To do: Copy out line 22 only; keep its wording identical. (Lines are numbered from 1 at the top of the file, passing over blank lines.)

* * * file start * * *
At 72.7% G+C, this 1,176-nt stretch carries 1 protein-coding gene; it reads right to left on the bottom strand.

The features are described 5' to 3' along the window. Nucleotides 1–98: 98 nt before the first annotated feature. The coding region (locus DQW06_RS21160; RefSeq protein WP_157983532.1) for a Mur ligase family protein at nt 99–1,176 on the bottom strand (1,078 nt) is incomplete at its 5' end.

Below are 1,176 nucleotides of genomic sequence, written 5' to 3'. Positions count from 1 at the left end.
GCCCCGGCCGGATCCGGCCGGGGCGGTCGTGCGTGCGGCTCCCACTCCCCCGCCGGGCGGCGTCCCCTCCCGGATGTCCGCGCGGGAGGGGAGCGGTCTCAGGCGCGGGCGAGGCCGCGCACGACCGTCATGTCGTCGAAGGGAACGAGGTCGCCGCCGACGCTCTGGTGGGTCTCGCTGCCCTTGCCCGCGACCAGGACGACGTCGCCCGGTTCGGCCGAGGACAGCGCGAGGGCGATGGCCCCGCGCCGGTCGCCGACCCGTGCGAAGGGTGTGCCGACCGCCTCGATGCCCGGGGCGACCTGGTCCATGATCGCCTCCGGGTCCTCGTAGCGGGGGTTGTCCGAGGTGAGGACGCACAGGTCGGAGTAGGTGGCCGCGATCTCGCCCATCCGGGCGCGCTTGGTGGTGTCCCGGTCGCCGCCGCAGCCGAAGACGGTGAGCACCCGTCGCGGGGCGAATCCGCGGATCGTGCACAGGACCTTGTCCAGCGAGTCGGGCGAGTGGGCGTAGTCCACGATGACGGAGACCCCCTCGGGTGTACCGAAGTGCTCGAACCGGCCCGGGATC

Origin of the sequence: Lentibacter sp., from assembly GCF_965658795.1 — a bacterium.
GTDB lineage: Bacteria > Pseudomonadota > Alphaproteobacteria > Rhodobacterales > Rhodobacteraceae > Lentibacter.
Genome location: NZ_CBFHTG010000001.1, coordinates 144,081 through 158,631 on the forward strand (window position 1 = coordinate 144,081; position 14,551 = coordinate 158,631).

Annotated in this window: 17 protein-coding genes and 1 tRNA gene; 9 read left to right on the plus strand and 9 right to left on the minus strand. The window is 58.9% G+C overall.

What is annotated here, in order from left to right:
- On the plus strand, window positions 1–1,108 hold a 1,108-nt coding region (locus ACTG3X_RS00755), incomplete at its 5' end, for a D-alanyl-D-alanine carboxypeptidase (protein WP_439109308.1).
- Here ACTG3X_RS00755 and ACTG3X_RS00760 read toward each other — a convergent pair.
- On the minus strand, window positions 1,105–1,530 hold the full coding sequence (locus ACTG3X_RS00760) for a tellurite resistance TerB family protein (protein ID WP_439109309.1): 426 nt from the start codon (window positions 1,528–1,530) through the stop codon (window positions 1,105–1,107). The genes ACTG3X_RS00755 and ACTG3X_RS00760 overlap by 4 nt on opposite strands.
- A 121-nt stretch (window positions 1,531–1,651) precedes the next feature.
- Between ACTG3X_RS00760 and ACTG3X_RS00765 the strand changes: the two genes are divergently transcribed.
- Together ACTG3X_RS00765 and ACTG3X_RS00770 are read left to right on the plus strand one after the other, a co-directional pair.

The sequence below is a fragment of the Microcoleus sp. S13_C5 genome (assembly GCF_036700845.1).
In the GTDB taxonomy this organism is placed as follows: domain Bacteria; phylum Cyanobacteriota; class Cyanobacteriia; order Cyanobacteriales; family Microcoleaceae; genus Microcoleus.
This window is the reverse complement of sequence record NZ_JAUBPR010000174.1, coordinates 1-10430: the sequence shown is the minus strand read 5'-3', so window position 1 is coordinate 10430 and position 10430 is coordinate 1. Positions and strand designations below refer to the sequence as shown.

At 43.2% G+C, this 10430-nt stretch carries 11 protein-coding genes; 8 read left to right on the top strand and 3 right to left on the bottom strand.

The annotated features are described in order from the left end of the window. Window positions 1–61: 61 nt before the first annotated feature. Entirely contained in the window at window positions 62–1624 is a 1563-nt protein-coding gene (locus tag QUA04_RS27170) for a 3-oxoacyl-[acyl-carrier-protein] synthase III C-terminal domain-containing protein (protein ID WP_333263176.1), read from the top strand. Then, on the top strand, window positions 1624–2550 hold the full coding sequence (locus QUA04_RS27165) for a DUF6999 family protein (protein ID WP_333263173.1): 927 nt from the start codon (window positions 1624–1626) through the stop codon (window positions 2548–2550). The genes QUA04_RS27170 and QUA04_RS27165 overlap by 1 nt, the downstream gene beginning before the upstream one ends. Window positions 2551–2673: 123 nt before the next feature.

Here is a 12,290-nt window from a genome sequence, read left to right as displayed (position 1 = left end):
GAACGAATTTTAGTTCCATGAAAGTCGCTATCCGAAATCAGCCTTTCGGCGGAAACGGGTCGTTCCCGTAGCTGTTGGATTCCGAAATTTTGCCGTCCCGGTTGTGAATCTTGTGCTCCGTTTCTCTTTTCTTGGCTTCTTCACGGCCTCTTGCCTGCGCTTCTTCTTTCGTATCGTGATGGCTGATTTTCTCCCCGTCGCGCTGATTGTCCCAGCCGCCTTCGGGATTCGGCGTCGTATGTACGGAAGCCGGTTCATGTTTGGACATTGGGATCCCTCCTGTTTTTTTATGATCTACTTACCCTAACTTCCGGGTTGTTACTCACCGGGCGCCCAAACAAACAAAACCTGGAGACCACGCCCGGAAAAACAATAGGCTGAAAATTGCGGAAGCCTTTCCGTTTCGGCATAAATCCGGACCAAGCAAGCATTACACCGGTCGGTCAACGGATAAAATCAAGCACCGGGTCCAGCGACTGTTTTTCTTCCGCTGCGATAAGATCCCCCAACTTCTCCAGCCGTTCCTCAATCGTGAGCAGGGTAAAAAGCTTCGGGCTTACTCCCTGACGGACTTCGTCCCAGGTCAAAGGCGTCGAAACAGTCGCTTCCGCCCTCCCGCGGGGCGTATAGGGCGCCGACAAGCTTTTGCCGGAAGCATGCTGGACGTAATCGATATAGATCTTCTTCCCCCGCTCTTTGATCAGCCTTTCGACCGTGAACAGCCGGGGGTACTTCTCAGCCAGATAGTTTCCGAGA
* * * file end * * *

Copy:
GAACGAATTTTAGTTCCATGAAAGTCGCTATCCGAAATCAGCCTTTCGGCGGAAACGGGTCGTTCCCGTAGCTGTTGGATTCCGAAATTTTGCCGTCCCGGTTGTGAATCTTGTGCTCCGTTTCTCTTTTCTTGGCTTCTTCACGGCCTCTTGCCTGCGCTTCTTCTTTCGTATCGTGATGGCTGATTTTCTCCCCGTCGCGCTGATTGTCCCAGCCGCCTTCGGGATTCGGCGTCGTATGTACGGAAGCCGGTTCATGTTTGGACATTGGGATCCCTCCTGTTTTTTTATGATCTACTTACCCTAACTTCCGGGTTGTTACTCACCGGGCGCCCAAACAAACAAAACCTGGAGACCACGCCCGGAAAAACAATAGGCTGAAAATTGCGGAAGCCTTTCCGTTTCGGCATAAATCCGGACCAAGCAAGCATTACACCGGTCGGTCAACGGATAAAATCAAGCACCGGGTCCAGCGACTGTTTTTCTTCCGCTGCGATAAGATCCCCCAACTTCTCCAGCCGTTCCTCAATCGTGAGCAGGGTAAAAAGCTTCGGGCTTACTCCCTGACGGACTTCGTCCCAGGTCAAAGGCGTCGAAACAGTCGCTTCCGCCCTCCCGCGGGGCGTATAGGGCGCCGACAAGCTTTTGCCGGAAGCATGCTGGACGTAATCGATATAGATCTTCTTCCCCCGCTCTTTGATCAGCCTTTCGACCGTGAACAGCCGGGGGTACTTCTCAGCCAGATAGTTTCCGAGA